A cello has an incredibly wide range. The general consensus is about 4 octaves from C2 to C6. This goes from the C two ledger lines below the bass clef staff to the C two ledger lines above the treble clef staff. It pretty much covers all vocal ranges. Now whether or not a given cellist can play the extreme upper register with skill, good tone and good intonation is another issue because the extreme upper register is what is most difficult to play. Most cellists of reasonable ability can at least play into the mid to upper treble clef inside the staff.
Now to address your question of how to reasonably deal with this, Logic will automatically transpose written material to the clef selected so the two things you mentioned that happened:
The accidental for the key signature changing is normal because B in bass clef is one line lower than in treble clef.
The notes did not transpose 2 octaves up but instead were represented in their actual location in bass clef based on the pitch of those same notes in treble clef. I assume there were lots of ledger lines.
When a cello is written in the upper register alternate clefs are used. The first option is tenor clef, where middle C is the second line from the top of the staff. The second option is using treble clef untransposed. Cellists are accustomed to reading all three clefs.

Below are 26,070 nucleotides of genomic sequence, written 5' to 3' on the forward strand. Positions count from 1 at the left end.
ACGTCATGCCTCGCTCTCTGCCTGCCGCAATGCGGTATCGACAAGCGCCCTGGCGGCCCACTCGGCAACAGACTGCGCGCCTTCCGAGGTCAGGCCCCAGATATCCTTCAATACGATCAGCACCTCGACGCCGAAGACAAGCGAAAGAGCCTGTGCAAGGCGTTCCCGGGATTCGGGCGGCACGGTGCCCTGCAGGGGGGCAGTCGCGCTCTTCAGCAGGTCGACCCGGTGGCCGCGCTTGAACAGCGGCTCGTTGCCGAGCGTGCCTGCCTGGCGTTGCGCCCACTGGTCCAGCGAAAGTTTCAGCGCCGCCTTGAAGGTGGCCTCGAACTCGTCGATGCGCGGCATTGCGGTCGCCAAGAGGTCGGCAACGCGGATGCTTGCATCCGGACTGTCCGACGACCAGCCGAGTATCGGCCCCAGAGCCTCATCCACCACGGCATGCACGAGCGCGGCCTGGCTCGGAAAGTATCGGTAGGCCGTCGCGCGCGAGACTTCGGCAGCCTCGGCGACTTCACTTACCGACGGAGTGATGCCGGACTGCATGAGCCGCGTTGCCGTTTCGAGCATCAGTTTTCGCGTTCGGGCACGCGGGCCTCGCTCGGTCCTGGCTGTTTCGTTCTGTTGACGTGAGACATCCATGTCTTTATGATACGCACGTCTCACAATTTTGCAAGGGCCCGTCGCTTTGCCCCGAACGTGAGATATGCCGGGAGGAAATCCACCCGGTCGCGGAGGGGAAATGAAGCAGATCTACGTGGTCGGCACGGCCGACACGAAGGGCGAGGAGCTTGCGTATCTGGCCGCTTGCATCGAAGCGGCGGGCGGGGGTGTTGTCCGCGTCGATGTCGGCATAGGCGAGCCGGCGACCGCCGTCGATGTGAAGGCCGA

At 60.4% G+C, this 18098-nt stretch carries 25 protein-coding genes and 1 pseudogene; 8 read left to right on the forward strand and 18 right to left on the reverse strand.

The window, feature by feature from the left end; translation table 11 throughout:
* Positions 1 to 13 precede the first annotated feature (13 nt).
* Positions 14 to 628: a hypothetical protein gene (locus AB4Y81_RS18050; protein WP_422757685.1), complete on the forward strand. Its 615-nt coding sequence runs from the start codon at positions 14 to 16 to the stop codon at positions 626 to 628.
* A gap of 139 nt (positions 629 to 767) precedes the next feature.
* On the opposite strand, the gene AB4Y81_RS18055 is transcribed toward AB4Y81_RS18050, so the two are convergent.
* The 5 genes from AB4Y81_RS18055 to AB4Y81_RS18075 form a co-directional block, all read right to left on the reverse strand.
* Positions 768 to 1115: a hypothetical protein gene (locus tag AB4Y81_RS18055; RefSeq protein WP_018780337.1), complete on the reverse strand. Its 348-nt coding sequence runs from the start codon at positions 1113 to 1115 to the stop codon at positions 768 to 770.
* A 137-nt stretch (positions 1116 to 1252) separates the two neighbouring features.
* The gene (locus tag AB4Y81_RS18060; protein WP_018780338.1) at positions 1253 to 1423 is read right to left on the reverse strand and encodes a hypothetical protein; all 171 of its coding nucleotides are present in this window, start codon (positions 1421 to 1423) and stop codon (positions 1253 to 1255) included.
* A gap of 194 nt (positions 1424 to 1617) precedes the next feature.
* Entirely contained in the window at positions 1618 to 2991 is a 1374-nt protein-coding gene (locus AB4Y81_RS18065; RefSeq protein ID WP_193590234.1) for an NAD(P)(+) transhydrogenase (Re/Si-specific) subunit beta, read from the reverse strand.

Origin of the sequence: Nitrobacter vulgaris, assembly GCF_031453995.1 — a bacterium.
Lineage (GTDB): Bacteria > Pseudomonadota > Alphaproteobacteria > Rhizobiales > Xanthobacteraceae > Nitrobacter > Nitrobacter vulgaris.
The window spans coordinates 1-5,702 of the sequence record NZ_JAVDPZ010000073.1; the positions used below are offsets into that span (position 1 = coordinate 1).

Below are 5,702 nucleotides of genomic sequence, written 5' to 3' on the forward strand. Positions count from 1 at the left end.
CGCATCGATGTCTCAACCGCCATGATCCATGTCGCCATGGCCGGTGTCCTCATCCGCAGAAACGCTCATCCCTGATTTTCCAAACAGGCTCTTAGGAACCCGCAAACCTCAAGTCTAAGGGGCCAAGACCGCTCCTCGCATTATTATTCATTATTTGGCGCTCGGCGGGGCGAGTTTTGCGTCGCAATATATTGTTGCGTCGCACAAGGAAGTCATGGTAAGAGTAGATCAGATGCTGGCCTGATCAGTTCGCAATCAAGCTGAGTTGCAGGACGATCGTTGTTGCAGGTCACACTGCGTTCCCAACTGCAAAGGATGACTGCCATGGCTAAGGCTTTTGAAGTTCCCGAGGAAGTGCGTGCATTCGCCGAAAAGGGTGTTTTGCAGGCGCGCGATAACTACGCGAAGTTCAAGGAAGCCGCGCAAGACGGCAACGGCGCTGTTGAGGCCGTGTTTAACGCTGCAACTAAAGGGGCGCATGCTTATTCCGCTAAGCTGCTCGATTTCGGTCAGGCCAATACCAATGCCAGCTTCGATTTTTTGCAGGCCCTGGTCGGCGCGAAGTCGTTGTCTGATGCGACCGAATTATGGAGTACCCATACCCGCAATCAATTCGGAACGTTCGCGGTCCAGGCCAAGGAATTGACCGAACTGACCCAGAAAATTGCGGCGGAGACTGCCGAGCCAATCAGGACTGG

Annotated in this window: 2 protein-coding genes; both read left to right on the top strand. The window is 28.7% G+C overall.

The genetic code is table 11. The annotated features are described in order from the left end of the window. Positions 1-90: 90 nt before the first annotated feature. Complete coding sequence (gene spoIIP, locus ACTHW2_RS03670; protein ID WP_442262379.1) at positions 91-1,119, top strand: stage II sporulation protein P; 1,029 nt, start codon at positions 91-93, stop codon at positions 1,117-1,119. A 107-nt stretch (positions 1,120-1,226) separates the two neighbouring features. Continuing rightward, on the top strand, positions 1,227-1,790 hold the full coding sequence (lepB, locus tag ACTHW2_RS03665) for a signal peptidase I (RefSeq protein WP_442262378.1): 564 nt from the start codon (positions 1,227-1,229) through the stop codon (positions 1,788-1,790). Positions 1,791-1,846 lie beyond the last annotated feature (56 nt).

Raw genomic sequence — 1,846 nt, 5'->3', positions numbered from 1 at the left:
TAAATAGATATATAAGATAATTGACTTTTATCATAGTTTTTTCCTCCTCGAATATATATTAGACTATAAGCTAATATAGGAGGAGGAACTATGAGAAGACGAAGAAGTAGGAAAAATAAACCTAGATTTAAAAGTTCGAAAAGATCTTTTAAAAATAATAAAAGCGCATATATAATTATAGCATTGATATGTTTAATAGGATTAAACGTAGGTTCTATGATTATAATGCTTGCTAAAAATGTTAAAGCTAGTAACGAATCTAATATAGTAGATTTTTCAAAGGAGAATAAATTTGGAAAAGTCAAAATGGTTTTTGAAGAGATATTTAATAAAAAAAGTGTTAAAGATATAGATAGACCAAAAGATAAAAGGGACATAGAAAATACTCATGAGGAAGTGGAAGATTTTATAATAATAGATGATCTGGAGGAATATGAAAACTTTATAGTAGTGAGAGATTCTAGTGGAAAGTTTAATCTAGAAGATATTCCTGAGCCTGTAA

Here is an example (created in Logic) of the first 4 C’s on the cello in all three clefs for reference:
Changing clefs is easily accomplished in the score editor window of Logic by either using either the clefs in the part box (for temporary changes) or by opening the staff style window and selecting the desired clef on the left side of the chosen style.
You mentioned in comments possibly having to transpose the part down an octave for cello. You didn’t provide a reference but if the part is very high in the treble clef and beyond your cellist’s ability and you don’t mind it being played down an octave that is a good option. Still, use a clef that makes the part as easy to read as possible.